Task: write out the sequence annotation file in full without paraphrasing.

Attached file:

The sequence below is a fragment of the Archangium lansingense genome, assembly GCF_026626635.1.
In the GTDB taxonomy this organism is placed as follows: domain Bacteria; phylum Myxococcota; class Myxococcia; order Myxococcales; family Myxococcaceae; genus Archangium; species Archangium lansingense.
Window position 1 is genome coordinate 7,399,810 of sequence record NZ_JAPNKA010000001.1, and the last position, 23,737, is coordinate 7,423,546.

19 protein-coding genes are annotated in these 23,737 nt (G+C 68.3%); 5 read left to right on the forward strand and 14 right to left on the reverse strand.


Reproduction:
The sequence below is a fragment of the Archangium lansingense genome, assembly GCF_026626635.1.
In the GTDB taxonomy this organism is placed as follows: domain Bacteria; phylum Myxococcota; class Myxococcia; order Myxococcales; family Myxococcaceae; genus Archangium; species Archangium lansingense.
Window position 1 is genome coordinate 7,399,810 of sequence record NZ_JAPNKA010000001.1, and the last position, 23,737, is coordinate 7,423,546.

19 protein-coding genes are annotated in these 23,737 nt (G+C 68.3%); 5 read left to right on the forward strand and 14 right to left on the reverse strand.